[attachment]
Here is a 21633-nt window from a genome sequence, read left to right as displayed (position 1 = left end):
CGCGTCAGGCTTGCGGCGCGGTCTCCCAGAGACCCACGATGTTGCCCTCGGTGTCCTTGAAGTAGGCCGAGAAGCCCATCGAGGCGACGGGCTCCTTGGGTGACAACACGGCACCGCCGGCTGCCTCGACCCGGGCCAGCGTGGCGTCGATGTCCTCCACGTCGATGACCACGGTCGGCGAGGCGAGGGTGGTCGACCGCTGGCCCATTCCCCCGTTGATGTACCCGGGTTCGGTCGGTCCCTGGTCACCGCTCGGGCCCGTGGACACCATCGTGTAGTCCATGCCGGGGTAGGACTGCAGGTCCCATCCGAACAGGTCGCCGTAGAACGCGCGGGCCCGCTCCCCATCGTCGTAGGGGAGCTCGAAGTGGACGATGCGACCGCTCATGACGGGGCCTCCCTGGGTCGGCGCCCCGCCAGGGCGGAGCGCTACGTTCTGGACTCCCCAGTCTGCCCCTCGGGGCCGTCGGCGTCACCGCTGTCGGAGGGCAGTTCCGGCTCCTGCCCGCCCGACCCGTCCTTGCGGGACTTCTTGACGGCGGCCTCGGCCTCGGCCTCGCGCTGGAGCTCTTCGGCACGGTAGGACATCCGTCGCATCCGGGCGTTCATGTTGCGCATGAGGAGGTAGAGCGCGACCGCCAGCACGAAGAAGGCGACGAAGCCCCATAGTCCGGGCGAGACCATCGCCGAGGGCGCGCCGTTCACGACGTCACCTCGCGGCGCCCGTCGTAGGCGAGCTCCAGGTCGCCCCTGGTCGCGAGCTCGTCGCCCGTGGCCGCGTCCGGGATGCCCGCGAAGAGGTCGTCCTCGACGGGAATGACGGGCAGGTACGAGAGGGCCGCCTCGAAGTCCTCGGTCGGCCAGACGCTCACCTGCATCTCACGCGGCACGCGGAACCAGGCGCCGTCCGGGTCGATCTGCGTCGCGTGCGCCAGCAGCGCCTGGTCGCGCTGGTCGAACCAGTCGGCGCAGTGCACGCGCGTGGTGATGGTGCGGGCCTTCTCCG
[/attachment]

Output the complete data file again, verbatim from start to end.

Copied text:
Here is a 21633-nt window from a genome sequence, read left to right as displayed (position 1 = left end):
CGCGTCAGGCTTGCGGCGCGGTCTCCCAGAGACCCACGATGTTGCCCTCGGTGTCCTTGAAGTAGGCCGAGAAGCCCATCGAGGCGACGGGCTCCTTGGGTGACAACACGGCACCGCCGGCTGCCTCGACCCGGGCCAGCGTGGCGTCGATGTCCTCCACGTCGATGACCACGGTCGGCGAGGCGAGGGTGGTCGACCGCTGGCCCATTCCCCCGTTGATGTACCCGGGTTCGGTCGGTCCCTGGTCACCGCTCGGGCCCGTGGACACCATCGTGTAGTCCATGCCGGGGTAGGACTGCAGGTCCCATCCGAACAGGTCGCCGTAGAACGCGCGGGCCCGCTCCCCATCGTCGTAGGGGAGCTCGAAGTGGACGATGCGACCGCTCATGACGGGGCCTCCCTGGGTCGGCGCCCCGCCAGGGCGGAGCGCTACGTTCTGGACTCCCCAGTCTGCCCCTCGGGGCCGTCGGCGTCACCGCTGTCGGAGGGCAGTTCCGGCTCCTGCCCGCCCGACCCGTCCTTGCGGGACTTCTTGACGGCGGCCTCGGCCTCGGCCTCGCGCTGGAGCTCTTCGGCACGGTAGGACATCCGTCGCATCCGGGCGTTCATGTTGCGCATGAGGAGGTAGAGCGCGACCGCCAGCACGAAGAAGGCGACGAAGCCCCATAGTCCGGGCGAGACCATCGCCGAGGGCGCGCCGTTCACGACGTCACCTCGCGGCGCCCGTCGTAGGCGAGCTCCAGGTCGCCCCTGGTCGCGAGCTCGTCGCCCGTGGCCGCGTCCGGGATGCCCGCGAAGAGGTCGTCCTCGACGGGAATGACGGGCAGGTACGAGAGGGCCGCCTCGAAGTCCTCGGTCGGCCAGACGCTCACCTGCATCTCACGCGGCACGCGGAACCAGGCGCCGTCCGGGTCGATCTGCGTCGCGTGCGCCAGCAGCGCCTGGTCGCGCTGGTCGAACCAGTCGGCGCAGTGCACGCGCGTGGTGATGGTGCGGGCCTTCTCCG